Fall 2009 Course Descriptions

Folklore C262A
Theories of Traditionality and Modernity
Jay Mechling
This seminar explores the philosophical foundations for the study of everyday life and examines the ways notable scholars from several disciplines (philosophy, rhetorical criticism, psychology, sociology, anthropology, folklore, and history) have theorized taken-for-granted experience. American Pragmatic philosophy runs through the readings, from William James to Kenneth Burke, Peter Berger, Gregory Bateson, Erving Goffman, Clifford Geertz, Richard Rorty, and Roger Abrahams. Pragmatic theory leads to certain critical practices, so the seminar looks at a sample of folklore studies, including those by Barbara Myeroff, Barbara Kirshenblatt-Gimblett, and Simon Bronner. These case studies show how folklorists approach the relationship between traditionality and modernity. Students have the opportunity to work on their own topics, practicing using the ideas and approaches learned in the seminar.
Slavic Languages and Literature 147B
Balkan Folklore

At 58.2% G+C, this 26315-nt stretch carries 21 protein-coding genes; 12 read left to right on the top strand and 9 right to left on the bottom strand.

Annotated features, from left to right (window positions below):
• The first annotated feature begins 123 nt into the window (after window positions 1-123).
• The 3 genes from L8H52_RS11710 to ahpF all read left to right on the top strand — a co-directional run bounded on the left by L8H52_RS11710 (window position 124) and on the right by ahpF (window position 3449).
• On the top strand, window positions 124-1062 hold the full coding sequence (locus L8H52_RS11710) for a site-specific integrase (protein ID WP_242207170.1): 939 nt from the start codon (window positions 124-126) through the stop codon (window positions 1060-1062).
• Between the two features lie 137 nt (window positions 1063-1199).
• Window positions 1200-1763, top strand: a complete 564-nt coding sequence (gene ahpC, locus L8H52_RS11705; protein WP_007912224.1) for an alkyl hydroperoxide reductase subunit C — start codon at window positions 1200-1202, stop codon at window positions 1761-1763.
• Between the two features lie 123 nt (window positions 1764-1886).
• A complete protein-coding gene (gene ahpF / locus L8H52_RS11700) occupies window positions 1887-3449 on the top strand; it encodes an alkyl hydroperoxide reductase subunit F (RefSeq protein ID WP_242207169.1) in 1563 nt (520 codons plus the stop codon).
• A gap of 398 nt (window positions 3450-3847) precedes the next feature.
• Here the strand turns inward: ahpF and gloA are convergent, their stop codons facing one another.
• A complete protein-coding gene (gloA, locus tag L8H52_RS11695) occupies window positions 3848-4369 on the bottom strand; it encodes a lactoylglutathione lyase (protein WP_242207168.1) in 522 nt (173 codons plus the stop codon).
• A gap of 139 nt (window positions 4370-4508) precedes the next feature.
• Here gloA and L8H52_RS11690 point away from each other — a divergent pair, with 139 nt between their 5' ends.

Ronelle Alexander
section times and locations in the Schedule of Classes

The area of the Balkans is rich in all aspects of traditional culture. The Parry-Lord theory of oral composition was developed on the basis of extensive field work among South Slavic epic singers, and its origins can be best understood by examining South Slavic epic song in some detail. Many aspects of oral tradition are still alive and well in the Balkans, and the study of this tradition is useful in understanding the intimate and emotional relations of Balkan peoples to their own histories. The mix of peoples and cultures in the Balkans is exceptionally variegated, and this is particularly evident in the variety of musical traditions throughout the Balkans. By tradition, each small area has its own characteristic music styles; recently various of these styles have also taken on political import. Slavic 147B studies these two topics in detail, and also surveys folktales and customs of the Balkans. The majority of the course deals with South Slavic material, but elements of Albanian, Hungarian, Romanian and Greek folklore are also considered. This course is of interest to students of Slavic languages and literatures, folklorists, anthropologists, musicologists and students of Balkan history and culture.

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